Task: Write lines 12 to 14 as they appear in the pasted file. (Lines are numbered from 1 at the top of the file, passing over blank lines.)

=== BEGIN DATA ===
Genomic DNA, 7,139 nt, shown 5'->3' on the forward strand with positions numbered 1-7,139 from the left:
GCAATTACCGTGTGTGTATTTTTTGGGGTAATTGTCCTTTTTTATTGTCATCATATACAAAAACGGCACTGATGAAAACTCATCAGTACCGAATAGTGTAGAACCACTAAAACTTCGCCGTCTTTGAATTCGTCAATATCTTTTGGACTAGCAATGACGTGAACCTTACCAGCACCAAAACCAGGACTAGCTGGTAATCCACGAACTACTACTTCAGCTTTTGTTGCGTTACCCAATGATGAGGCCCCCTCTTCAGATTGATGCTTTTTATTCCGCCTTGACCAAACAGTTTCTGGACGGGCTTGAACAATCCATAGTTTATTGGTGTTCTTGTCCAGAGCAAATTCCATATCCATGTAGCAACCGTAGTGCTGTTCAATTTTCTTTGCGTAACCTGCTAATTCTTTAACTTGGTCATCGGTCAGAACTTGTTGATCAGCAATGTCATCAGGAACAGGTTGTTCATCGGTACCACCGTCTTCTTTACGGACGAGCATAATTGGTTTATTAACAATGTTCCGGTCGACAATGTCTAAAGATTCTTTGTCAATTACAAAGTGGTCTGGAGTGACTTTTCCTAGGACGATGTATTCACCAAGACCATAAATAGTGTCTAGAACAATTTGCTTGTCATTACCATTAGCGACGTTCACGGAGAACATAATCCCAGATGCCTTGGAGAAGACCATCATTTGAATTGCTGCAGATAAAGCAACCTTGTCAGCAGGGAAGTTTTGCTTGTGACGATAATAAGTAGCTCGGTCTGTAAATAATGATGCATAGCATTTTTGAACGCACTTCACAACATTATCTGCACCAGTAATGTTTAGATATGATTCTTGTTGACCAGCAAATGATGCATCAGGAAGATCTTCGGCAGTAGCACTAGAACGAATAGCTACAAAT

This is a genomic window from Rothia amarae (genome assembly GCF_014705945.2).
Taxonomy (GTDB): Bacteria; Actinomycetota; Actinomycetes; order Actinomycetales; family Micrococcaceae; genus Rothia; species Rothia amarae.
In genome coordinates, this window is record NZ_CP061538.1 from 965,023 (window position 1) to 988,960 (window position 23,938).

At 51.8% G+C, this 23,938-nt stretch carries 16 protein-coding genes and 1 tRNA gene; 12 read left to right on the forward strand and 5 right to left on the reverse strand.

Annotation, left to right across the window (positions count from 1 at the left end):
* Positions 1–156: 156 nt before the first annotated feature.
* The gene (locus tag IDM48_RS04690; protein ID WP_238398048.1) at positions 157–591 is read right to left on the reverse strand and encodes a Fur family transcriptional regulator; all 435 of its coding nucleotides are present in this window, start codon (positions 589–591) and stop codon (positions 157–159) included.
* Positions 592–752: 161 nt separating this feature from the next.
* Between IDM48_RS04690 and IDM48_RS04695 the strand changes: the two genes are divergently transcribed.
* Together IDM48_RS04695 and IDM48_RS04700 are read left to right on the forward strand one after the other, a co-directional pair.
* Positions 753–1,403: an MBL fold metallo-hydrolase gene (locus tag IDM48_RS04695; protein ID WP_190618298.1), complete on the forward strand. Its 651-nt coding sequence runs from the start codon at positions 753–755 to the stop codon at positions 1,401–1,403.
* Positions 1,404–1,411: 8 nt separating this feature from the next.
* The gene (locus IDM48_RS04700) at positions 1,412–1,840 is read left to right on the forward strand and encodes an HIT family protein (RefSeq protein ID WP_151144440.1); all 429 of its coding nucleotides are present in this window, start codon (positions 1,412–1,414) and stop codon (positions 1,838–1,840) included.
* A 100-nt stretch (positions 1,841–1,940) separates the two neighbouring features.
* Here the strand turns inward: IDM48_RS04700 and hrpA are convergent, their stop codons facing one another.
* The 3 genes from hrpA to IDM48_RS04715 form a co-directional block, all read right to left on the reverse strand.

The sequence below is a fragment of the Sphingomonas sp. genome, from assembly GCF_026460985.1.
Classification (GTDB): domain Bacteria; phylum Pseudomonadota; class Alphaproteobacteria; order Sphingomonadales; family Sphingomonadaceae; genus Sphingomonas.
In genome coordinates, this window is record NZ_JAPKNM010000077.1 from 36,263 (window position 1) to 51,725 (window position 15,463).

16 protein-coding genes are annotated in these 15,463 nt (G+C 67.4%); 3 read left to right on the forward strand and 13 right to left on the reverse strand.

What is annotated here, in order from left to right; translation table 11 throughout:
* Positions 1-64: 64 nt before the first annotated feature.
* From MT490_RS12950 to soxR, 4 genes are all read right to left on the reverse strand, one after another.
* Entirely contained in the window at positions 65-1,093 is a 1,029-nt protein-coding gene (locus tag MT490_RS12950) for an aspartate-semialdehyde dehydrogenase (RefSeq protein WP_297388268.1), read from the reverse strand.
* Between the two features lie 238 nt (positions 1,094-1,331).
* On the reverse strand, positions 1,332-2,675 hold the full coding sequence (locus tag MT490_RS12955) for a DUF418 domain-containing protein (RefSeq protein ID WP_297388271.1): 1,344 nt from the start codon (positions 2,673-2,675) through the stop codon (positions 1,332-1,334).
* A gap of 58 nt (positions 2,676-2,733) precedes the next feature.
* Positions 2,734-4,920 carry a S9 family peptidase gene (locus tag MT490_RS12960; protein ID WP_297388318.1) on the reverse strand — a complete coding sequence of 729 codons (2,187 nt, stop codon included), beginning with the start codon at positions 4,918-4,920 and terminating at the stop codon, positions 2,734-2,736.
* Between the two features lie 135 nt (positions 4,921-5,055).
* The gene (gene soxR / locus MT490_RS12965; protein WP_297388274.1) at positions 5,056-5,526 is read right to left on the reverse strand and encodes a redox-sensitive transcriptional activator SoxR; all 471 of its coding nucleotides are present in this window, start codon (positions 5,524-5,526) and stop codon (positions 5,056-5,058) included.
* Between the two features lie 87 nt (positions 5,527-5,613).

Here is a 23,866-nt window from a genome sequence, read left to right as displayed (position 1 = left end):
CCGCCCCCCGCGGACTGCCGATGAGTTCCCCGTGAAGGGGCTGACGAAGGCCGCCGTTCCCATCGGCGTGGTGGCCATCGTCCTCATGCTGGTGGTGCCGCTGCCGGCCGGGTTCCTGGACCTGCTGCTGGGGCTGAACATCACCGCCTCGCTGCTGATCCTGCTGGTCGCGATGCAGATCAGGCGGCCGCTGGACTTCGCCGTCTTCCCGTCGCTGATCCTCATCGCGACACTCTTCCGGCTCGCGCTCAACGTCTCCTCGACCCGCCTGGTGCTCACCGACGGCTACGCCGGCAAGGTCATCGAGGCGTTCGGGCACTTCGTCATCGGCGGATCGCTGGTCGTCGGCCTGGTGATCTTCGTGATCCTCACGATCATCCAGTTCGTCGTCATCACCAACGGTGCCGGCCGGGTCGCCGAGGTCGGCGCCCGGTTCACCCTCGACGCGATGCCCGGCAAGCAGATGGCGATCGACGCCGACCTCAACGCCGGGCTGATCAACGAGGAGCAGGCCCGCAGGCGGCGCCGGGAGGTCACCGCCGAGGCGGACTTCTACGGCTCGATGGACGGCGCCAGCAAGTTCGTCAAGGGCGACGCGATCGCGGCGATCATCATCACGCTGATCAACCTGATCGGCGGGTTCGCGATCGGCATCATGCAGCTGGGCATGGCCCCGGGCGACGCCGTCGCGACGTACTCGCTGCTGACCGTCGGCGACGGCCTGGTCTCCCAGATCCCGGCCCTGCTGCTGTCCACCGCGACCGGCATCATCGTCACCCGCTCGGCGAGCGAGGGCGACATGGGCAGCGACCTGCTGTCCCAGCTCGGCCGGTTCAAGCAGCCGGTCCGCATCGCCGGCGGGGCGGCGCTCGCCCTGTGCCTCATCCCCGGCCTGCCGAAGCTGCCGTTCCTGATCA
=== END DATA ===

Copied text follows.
* Together IDM48_RS04695 and IDM48_RS04700 are read left to right on the forward strand one after the other, a co-directional pair.
* Positions 753–1,403: an MBL fold metallo-hydrolase gene (locus tag IDM48_RS04695; protein ID WP_190618298.1), complete on the forward strand. Its 651-nt coding sequence runs from the start codon at positions 753–755 to the stop codon at positions 1,401–1,403.
* Positions 1,404–1,411: 8 nt separating this feature from the next.